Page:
Our brains are more hyperactive than ever before. So fast is the speed at which we are demanded to operate that we start doubling up our focus; brushing teeth whilst answering emails, driving the kids to school whilst on a conference call, reading the news whilst on a cross trainer, thinking about strategies whilst eating dinner, the list goes on.  It’s exhausting and often pointless; huge amounts of the information we take in on a day to day basis is of absolutely no use whatsoever. Effectively, our heads are filling up like trash cans.

In an article titled  “Why the Modern World is bad for the brain”, published in The Guardian last January, Daniel J Levitin rightly pointed out that “Thirty years ago, travel agents made our airline and rail reservations, salespeople helped us find what we were looking for in shops, and professional typists or secretaries helped busy people with their correspondence. Now we do most of those things ourselves.” It might sound like a nostalgic, middle-aged longing for an analogue age, but he has a point. Instead of helping us to better manage our lives, technology has actually made it necessary to do more, which would be fine if it had also lengthened our day time, but since it hasn’t and is unlikely to ever perform that feat of science, we’re all stuck running around like headless chickens. I don’t need to emphasise out how bad that is for business.

What’s more all this multitasking, it seems, is actually making us more stupid. MIT neuroscientist Earl Miller insists that our brains are “not wired to multitask well… When people think they’re multitasking, they’re actually just switching from one task to another very rapidly. And every time they do, there’s a cognitive cost in doing so.” Every time we complete a task we get hit with a dopamine high (the hormone that makes you feel like you’re conquering the world), which feels so good that the brain starts searching for fast-track routes to gratification. Enter multitasking. At the same time though, multitasking creates chaos with our concentration, making it more difficult to organise thoughts and filter out irrelevant information. As the brain struggles to get a grip it actually slows down and starts being less productive.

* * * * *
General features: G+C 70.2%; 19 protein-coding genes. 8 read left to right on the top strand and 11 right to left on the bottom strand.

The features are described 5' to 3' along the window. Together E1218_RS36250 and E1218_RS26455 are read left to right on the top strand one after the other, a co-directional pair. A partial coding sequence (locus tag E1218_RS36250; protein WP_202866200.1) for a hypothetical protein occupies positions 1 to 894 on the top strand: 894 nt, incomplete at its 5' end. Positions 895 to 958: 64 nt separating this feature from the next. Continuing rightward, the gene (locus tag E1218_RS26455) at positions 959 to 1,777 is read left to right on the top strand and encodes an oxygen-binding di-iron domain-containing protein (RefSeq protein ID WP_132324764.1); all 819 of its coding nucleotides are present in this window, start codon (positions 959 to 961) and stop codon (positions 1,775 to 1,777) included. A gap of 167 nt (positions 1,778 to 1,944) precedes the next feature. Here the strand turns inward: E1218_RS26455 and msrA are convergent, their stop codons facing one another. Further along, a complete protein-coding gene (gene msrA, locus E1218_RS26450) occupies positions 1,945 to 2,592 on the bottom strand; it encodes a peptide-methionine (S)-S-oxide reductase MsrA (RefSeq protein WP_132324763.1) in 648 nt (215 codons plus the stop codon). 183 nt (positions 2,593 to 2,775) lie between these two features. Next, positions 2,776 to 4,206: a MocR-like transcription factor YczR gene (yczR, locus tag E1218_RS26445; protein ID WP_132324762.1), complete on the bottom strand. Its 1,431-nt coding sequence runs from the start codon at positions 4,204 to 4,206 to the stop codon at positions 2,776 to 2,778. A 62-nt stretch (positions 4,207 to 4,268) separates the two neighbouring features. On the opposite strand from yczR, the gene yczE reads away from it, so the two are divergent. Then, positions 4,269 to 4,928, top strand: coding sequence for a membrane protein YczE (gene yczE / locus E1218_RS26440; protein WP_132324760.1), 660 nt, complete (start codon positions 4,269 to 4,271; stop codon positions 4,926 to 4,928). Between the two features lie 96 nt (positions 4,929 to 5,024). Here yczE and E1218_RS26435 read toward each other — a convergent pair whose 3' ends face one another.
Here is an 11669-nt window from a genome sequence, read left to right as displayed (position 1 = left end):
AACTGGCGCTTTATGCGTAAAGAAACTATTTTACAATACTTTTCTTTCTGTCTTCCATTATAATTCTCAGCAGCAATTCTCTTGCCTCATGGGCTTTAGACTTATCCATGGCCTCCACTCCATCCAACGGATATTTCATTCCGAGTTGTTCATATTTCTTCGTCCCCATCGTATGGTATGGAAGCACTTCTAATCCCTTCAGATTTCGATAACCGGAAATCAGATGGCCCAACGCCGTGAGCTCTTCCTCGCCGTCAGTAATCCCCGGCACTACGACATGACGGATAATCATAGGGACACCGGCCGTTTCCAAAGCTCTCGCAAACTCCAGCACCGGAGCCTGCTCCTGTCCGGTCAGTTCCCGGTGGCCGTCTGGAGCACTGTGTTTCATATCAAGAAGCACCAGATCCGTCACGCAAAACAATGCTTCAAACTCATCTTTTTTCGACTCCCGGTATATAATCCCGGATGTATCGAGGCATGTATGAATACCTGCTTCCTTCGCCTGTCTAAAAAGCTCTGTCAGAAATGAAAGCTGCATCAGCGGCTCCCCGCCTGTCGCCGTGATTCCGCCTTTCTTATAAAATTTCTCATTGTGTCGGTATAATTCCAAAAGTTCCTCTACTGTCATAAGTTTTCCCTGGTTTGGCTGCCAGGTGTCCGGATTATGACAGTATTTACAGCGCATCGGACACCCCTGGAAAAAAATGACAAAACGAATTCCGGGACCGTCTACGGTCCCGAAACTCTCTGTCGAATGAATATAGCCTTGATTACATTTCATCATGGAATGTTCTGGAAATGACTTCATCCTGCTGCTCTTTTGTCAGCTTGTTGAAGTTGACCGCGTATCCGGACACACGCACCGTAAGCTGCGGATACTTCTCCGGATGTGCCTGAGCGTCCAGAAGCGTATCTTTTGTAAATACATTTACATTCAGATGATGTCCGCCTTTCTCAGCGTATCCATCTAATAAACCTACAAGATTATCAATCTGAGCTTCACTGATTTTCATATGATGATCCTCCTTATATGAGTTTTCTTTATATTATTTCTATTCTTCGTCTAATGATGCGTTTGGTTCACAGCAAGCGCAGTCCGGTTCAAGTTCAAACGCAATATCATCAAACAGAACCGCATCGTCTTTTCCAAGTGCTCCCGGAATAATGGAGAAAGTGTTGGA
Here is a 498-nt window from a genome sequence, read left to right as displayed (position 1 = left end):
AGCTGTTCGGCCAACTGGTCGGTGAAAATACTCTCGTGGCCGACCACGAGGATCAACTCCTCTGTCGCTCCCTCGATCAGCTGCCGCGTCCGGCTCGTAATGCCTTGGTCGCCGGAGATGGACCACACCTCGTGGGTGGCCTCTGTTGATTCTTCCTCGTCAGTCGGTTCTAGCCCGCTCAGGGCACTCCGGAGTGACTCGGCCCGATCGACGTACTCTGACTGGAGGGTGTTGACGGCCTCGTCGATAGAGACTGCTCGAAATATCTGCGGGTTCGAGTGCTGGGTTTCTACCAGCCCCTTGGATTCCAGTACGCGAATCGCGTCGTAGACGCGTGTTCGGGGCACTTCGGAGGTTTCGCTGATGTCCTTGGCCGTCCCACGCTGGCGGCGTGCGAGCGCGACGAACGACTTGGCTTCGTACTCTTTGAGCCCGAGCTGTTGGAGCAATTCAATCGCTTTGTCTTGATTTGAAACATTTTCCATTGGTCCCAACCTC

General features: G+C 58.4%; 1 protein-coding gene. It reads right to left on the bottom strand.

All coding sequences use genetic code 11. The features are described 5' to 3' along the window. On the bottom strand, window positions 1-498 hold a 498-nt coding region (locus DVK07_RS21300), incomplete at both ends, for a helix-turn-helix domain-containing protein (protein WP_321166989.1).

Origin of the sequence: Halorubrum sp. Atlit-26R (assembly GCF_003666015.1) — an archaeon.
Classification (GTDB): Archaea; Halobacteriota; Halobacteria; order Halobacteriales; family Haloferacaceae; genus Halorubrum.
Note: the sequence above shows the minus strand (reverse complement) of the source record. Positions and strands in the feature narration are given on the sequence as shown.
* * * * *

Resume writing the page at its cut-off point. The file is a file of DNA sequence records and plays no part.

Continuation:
In fact, a study at the University of London found that participants who multitasked during cognitive tasks experienced significant  IQ score declines that were similar to what you’d expect if the individuals had been smoking marijuana or not sleeping. Adding to the brain scramble, is the stress of increased decision making that comes with multitasking. Should I reply to that email now, but what about that query from last week? How important is this report? The questions go on.

So where does that leave us? Indecisive, less intelligent, restless and disorganised. Not exactly the shining workforce that’s required for success. Unfortunately, there’s not much we can do about the barrage of information we’re confronted with (it’s an important part of life now, and business), but what we can do is start prioritising our to-do list and learn to let go of the less important things.

The sifting process does take time and patience, which aren’t things business leaders often possess, but we shouldn’t be afraid to admit that we can’t keep up and ask for help when we need it. Returning to Levitin’s appeal for a return to the good old days, it seems assistance is pretty much the only thing that’s going to prevent us from imploding, but it doesn’t have to be old fashioned (typing pools and spectacles) or expensive. The world of technology has brought at least some wonders with it, namely: the virtual assistant. Like a traditional PA, the primary role of a VA is to relieve you of stress and enhance your productivity, but the major plus side is that they work remotely when you need them. It’s a bit like having a hotline or a quiet, invisible work-force that keeps you at the top of your game.

Assistants literally unburden you by taking away all the niggly tasks that eat up your time and sanity, providing you with more clarity to focus on what actually needs to be done, right now. The really great PAs even take away the decision making by understanding what’s important to you and your business and bringing things to your attention at exactly the right moment. It’s about a professional partnership (not a dictatorship) and when business gets lonely, which it often does, it’s nice to have someone in the thick of it with you.

There is a way out from this mania. We just need to start delegating. 

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